NYC Yellow Taxi Cabs Now Offer Group Riding
New York City taxi yellow cabs now offer passengers a ride sharing option, opening the possibility for reduced fares in the city's most recognizable transport option. Launching today, the ride-sharing program comes through a partnership between taxi-hailing app Curb and carpool route-mapping service Via. Curb uses parent company Verifone's taxi technology — installed in about 65% of the city's fleet — to link drivers to passengers, while Via's mapping algorithm finds passengers traveling similar routes.
Riders can save as much as 40% off their normal fare when carpooling, and automatically shave $.095 off Curb's $1.95 booking fee when they choose the "Share" option. If no other passengers hop on for the ride the original passenger pays their fare in full.
"We are always looking for ways to improve taxis and make them more competitive through technology," said Jason Gross, head of product and marketing for Verifone's taxi services. "As with our recent launch of wheelchair accessibility, shared rides are about providing more options, in this case at lower cost, to the riding public."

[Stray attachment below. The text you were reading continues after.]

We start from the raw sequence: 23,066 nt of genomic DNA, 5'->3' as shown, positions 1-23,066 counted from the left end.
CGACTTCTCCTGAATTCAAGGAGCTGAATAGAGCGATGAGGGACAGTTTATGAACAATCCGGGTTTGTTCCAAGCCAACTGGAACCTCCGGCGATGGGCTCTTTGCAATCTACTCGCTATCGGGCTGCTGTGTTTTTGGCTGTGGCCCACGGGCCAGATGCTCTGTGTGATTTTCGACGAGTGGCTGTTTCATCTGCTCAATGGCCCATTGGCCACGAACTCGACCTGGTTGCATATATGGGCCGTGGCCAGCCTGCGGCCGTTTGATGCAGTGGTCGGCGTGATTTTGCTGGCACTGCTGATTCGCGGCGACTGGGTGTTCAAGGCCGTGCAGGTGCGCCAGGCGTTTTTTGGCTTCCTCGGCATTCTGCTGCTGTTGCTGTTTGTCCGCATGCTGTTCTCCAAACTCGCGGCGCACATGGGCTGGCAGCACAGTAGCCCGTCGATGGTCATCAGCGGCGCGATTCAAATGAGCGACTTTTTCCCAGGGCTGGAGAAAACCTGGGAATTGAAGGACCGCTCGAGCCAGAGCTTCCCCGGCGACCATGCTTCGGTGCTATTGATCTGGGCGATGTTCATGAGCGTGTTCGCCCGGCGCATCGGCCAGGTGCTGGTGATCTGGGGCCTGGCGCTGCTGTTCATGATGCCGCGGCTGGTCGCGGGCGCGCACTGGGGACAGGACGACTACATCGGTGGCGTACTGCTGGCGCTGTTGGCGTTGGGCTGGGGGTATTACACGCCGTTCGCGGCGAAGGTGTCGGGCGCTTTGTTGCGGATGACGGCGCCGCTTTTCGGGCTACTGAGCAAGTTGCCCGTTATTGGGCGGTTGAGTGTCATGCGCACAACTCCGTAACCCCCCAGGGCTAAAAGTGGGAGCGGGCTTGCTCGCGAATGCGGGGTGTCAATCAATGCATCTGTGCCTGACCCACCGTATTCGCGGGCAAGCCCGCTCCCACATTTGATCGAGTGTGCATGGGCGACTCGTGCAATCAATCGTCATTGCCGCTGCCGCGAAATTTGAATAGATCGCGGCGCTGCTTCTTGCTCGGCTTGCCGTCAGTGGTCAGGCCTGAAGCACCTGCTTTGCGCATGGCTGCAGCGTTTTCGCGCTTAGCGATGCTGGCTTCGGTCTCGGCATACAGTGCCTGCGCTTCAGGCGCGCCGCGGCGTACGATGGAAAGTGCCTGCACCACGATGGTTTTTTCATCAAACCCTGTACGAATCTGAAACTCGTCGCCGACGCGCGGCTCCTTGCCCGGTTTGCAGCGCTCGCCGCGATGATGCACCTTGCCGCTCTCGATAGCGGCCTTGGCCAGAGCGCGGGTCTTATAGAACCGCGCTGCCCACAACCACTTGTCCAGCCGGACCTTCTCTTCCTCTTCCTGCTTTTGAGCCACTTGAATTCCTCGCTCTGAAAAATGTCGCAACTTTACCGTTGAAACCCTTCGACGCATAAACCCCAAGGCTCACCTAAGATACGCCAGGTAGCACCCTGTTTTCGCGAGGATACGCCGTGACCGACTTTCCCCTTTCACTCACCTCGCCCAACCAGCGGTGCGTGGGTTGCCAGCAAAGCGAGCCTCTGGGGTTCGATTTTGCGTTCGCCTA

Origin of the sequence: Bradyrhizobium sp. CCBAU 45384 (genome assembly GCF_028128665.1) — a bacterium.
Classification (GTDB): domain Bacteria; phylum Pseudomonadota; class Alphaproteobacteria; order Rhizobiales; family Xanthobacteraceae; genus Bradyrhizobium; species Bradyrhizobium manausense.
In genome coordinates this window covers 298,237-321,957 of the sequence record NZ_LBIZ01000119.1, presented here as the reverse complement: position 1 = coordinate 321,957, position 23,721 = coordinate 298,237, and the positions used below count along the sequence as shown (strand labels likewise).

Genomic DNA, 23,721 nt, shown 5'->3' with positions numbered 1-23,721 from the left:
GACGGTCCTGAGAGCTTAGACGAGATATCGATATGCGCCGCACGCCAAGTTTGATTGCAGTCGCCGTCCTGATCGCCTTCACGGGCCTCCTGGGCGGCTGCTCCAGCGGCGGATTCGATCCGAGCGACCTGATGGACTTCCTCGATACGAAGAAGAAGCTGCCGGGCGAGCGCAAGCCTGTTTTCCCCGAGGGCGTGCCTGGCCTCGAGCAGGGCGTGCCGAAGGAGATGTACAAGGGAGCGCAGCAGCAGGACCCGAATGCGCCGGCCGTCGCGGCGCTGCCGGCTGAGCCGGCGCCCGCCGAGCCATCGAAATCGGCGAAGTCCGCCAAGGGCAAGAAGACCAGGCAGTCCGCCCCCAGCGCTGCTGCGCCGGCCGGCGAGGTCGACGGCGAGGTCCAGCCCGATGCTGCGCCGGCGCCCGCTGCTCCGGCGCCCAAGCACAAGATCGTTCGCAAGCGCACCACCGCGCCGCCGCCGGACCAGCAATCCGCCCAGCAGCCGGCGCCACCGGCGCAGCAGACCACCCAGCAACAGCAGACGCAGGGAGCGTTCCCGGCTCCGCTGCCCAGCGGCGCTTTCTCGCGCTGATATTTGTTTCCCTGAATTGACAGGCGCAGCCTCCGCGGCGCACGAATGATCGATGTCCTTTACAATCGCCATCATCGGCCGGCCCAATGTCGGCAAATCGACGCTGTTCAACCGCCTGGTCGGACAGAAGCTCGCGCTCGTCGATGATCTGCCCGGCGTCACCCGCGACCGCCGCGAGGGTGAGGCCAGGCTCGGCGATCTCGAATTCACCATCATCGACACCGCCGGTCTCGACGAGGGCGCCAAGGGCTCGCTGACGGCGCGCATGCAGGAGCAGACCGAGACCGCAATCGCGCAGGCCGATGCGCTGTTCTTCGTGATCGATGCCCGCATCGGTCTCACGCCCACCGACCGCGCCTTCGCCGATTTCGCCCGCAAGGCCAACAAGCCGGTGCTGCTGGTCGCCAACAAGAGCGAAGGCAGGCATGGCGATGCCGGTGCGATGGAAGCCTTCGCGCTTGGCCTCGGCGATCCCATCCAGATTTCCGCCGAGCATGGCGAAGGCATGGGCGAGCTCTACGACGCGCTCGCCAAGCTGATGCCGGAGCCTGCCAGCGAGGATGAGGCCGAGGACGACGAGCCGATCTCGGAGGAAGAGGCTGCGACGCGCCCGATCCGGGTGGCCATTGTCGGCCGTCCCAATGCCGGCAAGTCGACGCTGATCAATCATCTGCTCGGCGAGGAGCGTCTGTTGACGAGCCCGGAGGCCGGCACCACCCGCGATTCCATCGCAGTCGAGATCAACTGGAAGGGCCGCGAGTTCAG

Group riding will initially be available between 32nd street and 110th street in Manhattan with city-wide expansions coming soon. The company also plans on launching taxi group riding in other cities in the coming months.
Ride-sharing is already available across the city through Uber and Lyft and other platforms. But while those services are known to charge surge-pricing, Curb doesn't. Curb also only works with licensed taxi drivers, while Uber and Lyft contract private drivers.
New York's Taxi and Limousine Commission (TLC), which oversees the yellow cab fleet, is looking forward to the new service.
“The TLC has always strongly championed group riding in taxis and for-hire cars," said TLC commissioner and chair Meera Joshi. "This is an area where we believe the private sector can excel in ways that have eluded our own best efforts, and we are pleased to see this new option available to the riding public.”
The program could be a boon for the taxi drivers as well. Gross explained that group riding cuts driver downtime, resulting in more fares and thus higher earnings.